Dan Fogelberg’s “Same Old Lang Syne” tells a story of ex-lovers who run into each other on Christmas Eve, and is a tragically beautiful tale of regret and the one that got away. I both anticipate and dread listening to it every year. I dare you not to get choked up when you do. But keep in mind, there’s a more optimistic way to interpret the ending, where the snow turns into rain — a ten-year-old girl sent him a letter to ask if that meant he felt warm inside from having reconnected with his ex. I’ve always interpreted it to mean nothing of beauty can last, the world sucks, and we can’t have nice things.

At least those two had a relationship, though. The narrator in Dido’s “Christmas Day” has only the promise of one from a passing stranger who professes his love for her and rides off with a vow to return on Christmas. As of the end of the song, he hasn’t fulfilled that vow. She says his it was the last words she ever heard him say, but does that mean she believes he won’t come back? His fate is unknown, as is the status of their relationship. Melancholy, at best.

Lastly, give a listen to Greg Lake’s sublime “I Believe in Father Christmas.” He allegedly wrote it in disgust at the commercialization of the holiday, but I’m pretty sure I detect a more poignantly dark theme. Ultimately, I find it to be about disillusionment and lost innocence. The line “Be it heaven or hell, the Christmas we get, we deserve” gets me every time, but I just can’t buy into that sentiment.

Too many people deserve better than they get at this time of year; to them, I’d like to stress Lake’s most optimistic lines from his song:

I wish you a hopeful Christmas;
I wish you a brave new year.
All anguish, pain, and sadness
Leave your heart and let your road be clear. 

Day 7:

White trash Christmas

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The sixth song of Christmas: Percussive reverence

During those dark December evenings playing Christmas songs in the living room with Mom and Nanny, there would come an inevitable moment when a sussurant, steady, chanted beat would begin from the radio’s single speaker. If we’d been talking, we’d stop. I would stare fixedly at one thing while I listened. Sometimes it was be the ceramic nativity scene that my sister Sue had made for Mom over the years, piece by piece. Sometimes it was one of Mom’s decorative container candles, with Christmas scenes printed on the outside in colors translucent enough to reveal the glow within. I’d just stare and listen in reverence.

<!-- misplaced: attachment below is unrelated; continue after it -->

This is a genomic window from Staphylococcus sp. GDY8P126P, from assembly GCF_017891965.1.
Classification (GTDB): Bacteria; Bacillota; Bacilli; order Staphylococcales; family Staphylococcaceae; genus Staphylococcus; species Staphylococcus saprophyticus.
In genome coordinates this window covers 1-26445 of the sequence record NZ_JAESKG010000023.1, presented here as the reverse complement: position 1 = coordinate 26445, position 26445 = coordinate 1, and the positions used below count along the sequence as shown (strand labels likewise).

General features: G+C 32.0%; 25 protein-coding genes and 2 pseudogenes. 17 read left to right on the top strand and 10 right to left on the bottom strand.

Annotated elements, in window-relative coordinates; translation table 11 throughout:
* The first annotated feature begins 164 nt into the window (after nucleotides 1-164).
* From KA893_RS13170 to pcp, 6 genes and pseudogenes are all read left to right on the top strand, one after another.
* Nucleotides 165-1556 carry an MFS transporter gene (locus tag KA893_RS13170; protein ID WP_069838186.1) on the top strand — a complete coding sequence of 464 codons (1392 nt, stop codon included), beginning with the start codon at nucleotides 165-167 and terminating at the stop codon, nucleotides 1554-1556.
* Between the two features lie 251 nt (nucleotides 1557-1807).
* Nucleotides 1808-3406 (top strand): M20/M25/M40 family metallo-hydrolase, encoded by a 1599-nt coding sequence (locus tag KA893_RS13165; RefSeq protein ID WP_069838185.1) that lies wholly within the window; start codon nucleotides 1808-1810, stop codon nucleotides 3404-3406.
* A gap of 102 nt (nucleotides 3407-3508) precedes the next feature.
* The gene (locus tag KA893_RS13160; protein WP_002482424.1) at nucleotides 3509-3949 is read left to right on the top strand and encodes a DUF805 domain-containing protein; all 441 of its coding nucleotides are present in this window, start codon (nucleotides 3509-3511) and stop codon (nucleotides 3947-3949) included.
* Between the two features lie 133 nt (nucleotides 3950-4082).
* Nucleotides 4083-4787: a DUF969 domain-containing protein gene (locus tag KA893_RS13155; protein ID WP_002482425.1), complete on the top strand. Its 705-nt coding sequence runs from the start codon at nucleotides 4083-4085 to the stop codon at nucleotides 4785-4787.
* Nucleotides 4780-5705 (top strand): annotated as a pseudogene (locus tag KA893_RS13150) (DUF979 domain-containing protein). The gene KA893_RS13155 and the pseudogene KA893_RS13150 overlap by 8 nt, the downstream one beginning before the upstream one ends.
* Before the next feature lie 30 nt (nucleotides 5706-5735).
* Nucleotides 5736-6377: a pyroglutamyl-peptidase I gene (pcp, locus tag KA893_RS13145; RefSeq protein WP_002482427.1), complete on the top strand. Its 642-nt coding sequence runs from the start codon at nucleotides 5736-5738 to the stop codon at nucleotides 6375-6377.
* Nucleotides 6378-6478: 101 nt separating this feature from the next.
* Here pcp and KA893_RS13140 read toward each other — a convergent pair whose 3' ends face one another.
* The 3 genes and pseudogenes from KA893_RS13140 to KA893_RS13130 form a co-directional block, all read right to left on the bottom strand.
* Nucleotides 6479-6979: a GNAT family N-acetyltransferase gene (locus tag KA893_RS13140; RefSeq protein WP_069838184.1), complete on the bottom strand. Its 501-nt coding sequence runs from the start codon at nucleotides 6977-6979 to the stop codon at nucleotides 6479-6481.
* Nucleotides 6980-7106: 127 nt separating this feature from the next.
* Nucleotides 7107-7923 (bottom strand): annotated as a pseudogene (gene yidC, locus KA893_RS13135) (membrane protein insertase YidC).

“Throom, boom, room, boom,” went the men keeping the time, before the women began harmonizing on the lyrics, telling a simple story from the perspective of a humble child. The story wasn’t part of any Scripture, but it imparted a beatific message having to do with unity, love, and giving. It spoke to the need to care for the marginalized, and it felt like it required attentive listening, time after time. This was an essential three minutes of reverence, and at times I would lose all thoughts except that reverence, my consciousness lost in the simple, droning beat. The song exuded spirituality. Those three minutes were transcendent, and every time I hear the song today, I’m immediately taken back across the years, miles, and memories to the warmth of that living room.

When Harry Simeone was under contract for his first Christmas album in the late 1950s, he discovered an obscure song called “Carol of the Drum,” which he re-titled and arranged for the album. It became popular over the next few years, hitting U.S. charts and drawing a following. I know many people who can’t stand listening to it, finding it monotonous and “stupid.” Sure, there are a couple of odd lyrics, but the story is as pure as it gets — an innocent child, possessing nothing, follows three men on faith to give the only thing he can to a baby he believes is there to save him. Yep, the Harry Simeone Chorale’s “The Little Drummer Boy” is nearly perfect. Divine, even.


Come, they told me (pa-rum pum pum pum)
Our newborn King to see (pa-rum pum pum pum).
Our finest gifts we bring (pa-rum pum pum pum)
To lay before the King (pa-rum pum pum pum, rum pum pum pum, rum pum pum pum)
So to honor Him (pa-rum pum pum pum)
When we come.

Baby Jesus (pa-rum pum pum pum),
I am a poor boy, too (pa-rum pum pum pum).
I have no gift to bring (pa-rum pum pum pum)
That’s fit to give our King (pa-rum pum pum pum, rum pum pum pum, rum pum pum pum).
Shall I play for you (pa-rum pum pum pum)
On my drum?

Mary nodded (pa-rum pum pum pum).
The Ox and Lamb kept time (pa-rum pum pum pum).
I played my drum for Him (pa-rum pum pum pum).
I played my best for Him (pa-rum pum pum pum, rum pum pum pum, rum pum pum pum).
Then He smiled at me (pa-rum pum pum pum) —
Me and my drum.

Stocking stuffers:

Interlude 2:

Demons of Christmas past, present, and future.

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The fifth song of Christmas: How the workshop was unionized

One of the many things I love about Barenaked Ladies (please note the uppercase letters; in this instance, it’s a proper noun rather than a common one) is their knack for creating humor in banality, without having to write about banal topics. Rather, they write about unusual or even extraordinary things, but treat them as if they were commonplace. I mean, this is a group that wrote a song from the perspective of a guy receiving scads of anonymous postcards with costumed and propped chimpanzees on them. And about a bank robbery gone awry because the bank was full of nuns, and now the would-be robbers are quarreling about who was to blame. They do this constantly, without seeming formulaic, and it’s hilarious. Plus, their funny songs are musically very good.